So it’ll be interesting to see if Presto reaches all of Ontario.  Then you just need one smart card throughout the province.  That would be a huge bonus for Ontarians.  That might also be incentive to use the Presto Card for other cash related transactions.  It would be neat if you could use the Presto card for your ride on the train, then use it to pay for a double-double at Tim Horton’s at the station.  Then go down to the Mac’s convenience store and pay for a pack of chewing gum all with the same card.  One can dream, eh?

I think that’s all I’ll do for smart cards from around the world.  If I have more time, I’ll look up some more places and see if there’s anything unique about one system’s smart card.  For now, have a look at TransLink’s YouTube video about the Fare Card Naming Contest.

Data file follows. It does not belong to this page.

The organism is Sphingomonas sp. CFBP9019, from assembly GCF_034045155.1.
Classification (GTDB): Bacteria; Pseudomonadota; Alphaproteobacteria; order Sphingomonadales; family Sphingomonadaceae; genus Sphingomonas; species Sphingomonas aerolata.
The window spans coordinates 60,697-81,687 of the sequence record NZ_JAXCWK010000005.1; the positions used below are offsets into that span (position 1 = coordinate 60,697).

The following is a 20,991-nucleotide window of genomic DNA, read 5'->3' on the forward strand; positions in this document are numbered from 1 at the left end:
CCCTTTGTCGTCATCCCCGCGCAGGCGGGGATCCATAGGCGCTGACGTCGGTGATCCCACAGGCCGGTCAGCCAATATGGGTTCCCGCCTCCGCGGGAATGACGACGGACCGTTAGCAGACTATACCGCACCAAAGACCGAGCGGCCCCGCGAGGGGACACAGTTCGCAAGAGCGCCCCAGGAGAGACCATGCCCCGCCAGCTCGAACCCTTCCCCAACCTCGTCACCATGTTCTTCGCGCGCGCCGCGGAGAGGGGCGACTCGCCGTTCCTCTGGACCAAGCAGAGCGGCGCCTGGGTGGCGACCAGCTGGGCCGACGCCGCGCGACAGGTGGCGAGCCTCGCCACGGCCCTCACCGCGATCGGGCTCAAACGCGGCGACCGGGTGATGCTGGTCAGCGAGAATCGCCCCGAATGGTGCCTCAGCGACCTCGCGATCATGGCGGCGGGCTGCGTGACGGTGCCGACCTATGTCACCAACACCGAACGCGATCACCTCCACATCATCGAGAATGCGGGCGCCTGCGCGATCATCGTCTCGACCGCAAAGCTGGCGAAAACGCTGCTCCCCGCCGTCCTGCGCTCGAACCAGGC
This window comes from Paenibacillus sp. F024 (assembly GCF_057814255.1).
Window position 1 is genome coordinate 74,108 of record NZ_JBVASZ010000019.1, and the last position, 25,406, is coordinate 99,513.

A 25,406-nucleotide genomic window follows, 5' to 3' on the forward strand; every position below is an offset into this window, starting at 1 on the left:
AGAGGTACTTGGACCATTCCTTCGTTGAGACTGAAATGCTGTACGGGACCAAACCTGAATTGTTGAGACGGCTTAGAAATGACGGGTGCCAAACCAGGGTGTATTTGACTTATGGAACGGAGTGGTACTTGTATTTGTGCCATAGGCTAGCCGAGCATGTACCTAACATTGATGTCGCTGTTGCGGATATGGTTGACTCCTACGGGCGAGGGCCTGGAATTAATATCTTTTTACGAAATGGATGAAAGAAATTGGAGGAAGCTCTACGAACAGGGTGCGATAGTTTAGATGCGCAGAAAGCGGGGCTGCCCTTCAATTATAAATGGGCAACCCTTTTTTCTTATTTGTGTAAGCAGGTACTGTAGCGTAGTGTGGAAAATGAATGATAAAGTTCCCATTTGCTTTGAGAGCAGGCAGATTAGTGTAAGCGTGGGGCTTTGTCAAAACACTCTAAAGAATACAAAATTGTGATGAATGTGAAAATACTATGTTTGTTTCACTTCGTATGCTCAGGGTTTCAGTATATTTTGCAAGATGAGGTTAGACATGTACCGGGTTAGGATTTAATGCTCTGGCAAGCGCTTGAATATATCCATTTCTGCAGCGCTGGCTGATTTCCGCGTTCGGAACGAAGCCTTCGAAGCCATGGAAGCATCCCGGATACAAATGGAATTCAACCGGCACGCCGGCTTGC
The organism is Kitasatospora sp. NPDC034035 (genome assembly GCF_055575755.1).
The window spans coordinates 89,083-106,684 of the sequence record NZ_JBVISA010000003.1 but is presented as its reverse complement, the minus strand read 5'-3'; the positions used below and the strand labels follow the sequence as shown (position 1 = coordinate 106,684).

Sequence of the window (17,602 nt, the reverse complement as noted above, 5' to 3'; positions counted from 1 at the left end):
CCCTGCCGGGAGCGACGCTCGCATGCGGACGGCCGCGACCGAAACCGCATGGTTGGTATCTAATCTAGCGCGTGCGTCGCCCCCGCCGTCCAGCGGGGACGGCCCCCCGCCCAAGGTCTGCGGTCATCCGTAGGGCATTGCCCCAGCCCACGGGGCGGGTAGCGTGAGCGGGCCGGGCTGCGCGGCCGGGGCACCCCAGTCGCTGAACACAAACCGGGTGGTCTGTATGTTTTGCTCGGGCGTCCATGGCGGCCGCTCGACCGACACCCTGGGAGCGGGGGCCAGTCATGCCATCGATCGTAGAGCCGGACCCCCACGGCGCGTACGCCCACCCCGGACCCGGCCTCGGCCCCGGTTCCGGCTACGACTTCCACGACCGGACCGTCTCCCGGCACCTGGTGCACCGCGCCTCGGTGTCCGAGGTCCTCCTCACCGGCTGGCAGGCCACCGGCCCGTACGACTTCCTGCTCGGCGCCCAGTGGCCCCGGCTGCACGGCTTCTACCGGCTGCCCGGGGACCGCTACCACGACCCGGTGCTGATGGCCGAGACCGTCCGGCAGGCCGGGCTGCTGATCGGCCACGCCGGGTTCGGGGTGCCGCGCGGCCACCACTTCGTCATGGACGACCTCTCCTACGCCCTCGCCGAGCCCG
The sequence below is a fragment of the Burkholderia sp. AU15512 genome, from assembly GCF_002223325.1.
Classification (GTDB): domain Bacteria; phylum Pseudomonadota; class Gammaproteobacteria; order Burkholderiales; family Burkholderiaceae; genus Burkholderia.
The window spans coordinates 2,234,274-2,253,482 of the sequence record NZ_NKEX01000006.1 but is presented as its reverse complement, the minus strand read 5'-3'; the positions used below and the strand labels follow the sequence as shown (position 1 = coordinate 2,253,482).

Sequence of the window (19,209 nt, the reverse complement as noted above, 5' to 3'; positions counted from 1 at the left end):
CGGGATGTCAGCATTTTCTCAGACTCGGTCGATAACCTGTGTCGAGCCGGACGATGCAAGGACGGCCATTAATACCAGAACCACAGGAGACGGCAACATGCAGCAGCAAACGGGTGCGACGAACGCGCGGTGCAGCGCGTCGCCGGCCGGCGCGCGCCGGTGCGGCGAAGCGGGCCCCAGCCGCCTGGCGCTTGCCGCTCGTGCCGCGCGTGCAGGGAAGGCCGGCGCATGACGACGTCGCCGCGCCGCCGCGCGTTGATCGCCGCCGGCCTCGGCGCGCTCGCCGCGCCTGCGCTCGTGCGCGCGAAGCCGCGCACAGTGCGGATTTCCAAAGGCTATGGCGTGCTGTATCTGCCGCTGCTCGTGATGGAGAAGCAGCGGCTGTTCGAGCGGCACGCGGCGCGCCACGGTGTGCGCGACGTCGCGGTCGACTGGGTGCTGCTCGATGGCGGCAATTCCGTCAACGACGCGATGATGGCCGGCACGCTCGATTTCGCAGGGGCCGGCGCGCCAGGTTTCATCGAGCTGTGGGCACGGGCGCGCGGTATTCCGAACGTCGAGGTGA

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3 comments

  1. Pingback: Name that card
  2. I doubt Presto will ever be Ontario-wide; Brantford and Kingston have already launched their own smart cards and some other systems (Sudbury for one) have them in development. Presto’s technology is a bit stale in that no data is stored on the card, but the next generation of Presto is said to be coming in the next couple of years, which could be expensive if they need to take all the old cards out of circulation first.

    A more modern Canadian system is the OPUS card in Quebec; this also strives to be province wide, as it is accepted by all systems in the Montreal area as well as Quebec City, but may not achieve this due to Gatineau working on their own system (they could still adopt OPUS). The big flaw in OPUS is the silliness of the fare structure; rather than having an electronic purse that fares are deducted from you buy the different types of fares you want from each individual system just as you did in the old days. This is very confusing to customers and unnecessarily bureaucratic, almost defeating the purpose of a smart card.